(Story by Ashley Craig, Navy Office of Community Outreach)
Marines are some of the most highly-trained people on the planet, according to military officials, and this training requires highly-dedicated instructors.
At Marine Aviation Training Support Squadron 1 (MATSS-1), located at Naval Air Station Meridian, Mississippi, instructors teach Marines to be combat-ready warfighters, while providing the tools and opportunities for continuous learning and development.
Pfc. Christopher Dotson, a native of Brenham, Texas, is a student at MATSS-1, learning the necessary skills needed to be an aviation supply specialist.
“With aviation supply, if I was attached to an air wing, I would be in charge of getting the supplies they need,” said Dotson. “If they needed an engine, or parts for an engine or anything else like that, I would be responsible for getting those items to them.”
Dotson, a 2023 graduate of Brenham High School, joined the Marine Corps one year ago.
“I joined the Marine Corps because I wanted to change myself and to add another branch of service to my family’s military legacy,” said Dotson. “Most of my family who have served are Navy, Air Force or National Guard. I’m a first-generation Marine. My family was ecstatic I was joining and happy for me to be the first.”
Dotson relies upon skills and values similar to those found in Brenham to succeed in the military.
“The main lesson I brought with me was to have good manners and be respectful,” said Dotson. “Those lessons help me by reminding me to remember people’s ranks and to keep my bearing when I’m talking to someone of higher rank.”
MATSS-1 Meridian is committed to developing dedicated and motivated Marines. Following boot camp, they provide entry-level “A” school training to students in administration and supply occupational specialties.
With 90% of global commerce traveling by sea and access to the internet relying on the security of undersea fiber optic cables, Navy officials continue to emphasize that the prosperity of the United States is directly linked to trained sailors and a strong Navy.
Serving in the Marine Corps means Dotson is part of a team that is taking on new importance in America’s focus on rebuilding military readiness, strengthening alliances and reforming business practices in support of the National Defense Strategy.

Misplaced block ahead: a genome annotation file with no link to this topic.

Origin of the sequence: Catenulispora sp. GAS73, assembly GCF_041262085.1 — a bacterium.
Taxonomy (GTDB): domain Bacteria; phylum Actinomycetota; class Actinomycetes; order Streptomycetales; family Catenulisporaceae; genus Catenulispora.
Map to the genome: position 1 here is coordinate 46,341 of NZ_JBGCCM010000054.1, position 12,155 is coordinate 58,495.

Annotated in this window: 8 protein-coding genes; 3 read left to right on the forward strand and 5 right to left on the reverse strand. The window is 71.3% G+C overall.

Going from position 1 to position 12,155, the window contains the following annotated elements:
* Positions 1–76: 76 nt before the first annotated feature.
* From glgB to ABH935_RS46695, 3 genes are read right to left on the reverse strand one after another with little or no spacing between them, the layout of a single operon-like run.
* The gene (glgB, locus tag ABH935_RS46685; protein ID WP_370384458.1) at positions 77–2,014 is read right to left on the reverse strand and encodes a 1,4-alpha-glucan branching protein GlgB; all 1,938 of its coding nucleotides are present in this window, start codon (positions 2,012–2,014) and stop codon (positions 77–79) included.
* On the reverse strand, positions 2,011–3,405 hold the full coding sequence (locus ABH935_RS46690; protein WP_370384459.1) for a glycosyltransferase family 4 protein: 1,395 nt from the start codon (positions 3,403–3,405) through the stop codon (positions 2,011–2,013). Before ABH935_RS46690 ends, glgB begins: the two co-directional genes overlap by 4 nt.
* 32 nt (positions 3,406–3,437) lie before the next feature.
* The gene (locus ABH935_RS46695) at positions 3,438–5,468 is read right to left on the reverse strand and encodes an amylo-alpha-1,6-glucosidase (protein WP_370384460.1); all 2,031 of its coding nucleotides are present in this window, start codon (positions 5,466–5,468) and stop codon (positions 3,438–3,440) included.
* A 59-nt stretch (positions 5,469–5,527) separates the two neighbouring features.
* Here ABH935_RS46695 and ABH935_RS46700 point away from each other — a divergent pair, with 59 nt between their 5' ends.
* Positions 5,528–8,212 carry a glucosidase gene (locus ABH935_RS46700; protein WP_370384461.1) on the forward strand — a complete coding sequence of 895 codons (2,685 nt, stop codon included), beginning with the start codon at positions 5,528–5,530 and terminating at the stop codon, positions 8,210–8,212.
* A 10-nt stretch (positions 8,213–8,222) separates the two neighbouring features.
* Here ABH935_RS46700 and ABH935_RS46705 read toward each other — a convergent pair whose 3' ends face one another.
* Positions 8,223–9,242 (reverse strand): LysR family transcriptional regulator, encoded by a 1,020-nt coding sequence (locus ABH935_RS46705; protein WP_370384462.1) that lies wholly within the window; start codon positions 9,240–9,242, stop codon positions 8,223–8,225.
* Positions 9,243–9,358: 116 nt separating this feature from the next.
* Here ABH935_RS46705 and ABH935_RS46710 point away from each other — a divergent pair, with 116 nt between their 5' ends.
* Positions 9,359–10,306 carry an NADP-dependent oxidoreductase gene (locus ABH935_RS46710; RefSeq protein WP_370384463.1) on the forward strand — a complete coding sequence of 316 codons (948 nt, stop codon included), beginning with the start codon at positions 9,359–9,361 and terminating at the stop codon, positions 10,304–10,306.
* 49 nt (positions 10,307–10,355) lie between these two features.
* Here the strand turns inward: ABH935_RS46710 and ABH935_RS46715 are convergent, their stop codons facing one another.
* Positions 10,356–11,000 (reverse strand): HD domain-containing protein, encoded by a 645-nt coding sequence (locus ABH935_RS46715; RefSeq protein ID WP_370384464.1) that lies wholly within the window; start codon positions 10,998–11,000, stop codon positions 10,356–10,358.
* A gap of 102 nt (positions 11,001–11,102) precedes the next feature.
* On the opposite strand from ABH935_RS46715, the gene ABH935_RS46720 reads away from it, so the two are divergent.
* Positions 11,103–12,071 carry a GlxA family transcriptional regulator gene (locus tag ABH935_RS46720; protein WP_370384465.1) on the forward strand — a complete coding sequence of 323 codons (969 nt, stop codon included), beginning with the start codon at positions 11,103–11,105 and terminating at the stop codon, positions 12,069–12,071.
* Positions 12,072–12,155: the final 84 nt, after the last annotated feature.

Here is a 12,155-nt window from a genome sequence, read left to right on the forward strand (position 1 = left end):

“The Marine Corps is important to maintaining national security because we are our nation’s quick reaction force,” said Dotson.
Dotson has many opportunities to achieve accomplishments during military service.
“My proudest accomplishment is earning my eagle, globe and anchor (EGA) atop the ‘Reaper,’” said Dotson. “The Reaper is the mountain at the end of the last hike we do during boot camp at Camp Pendleton. Getting to the top of the Reaper and getting my EGA meant I’d earned the title of Marine and had added to my family’s military tradition.”
As Dotson and other Marines continue to perform missions, they take pride in serving their country in the United States Marine Corps.
“Serving in the Marine Corps means I am serving my country and fighting for something besides myself,” said Dotson. “I’d rather fight for something I actually believe in and help other people. I’d rather do something with my life for others instead of only doing it for myself.”
Dotson is grateful to others for helping make a career possible in the Marine Corps.
“I want to thank my mom, Rachel Dotson, because she was one of the people I talked to about it before I enlisted,” said Dotson. “She contacted all of my family members in the military to talk to me about it and she kept me going through boot camp. Her letters really helped.”
Dotson is also appreciative of the Marines who helped along the way.
“I would like to thank my recruiter, Gunnery Sgt. Cordoba, because he was the main reason I decided to join the service,” added Dotson. “He talked to me when I was in JROTC. He remembered my family’s military tradition and asked if I wanted to be the first. I told him I wasn’t sure, but then he said I could talk smack to them and I was in. I also want to thank Senior Drill Instructor Sgt. Jones because he taught me a lot during boot camp, mainly about being a man and how to grow into the expectations the Marine Corps has.”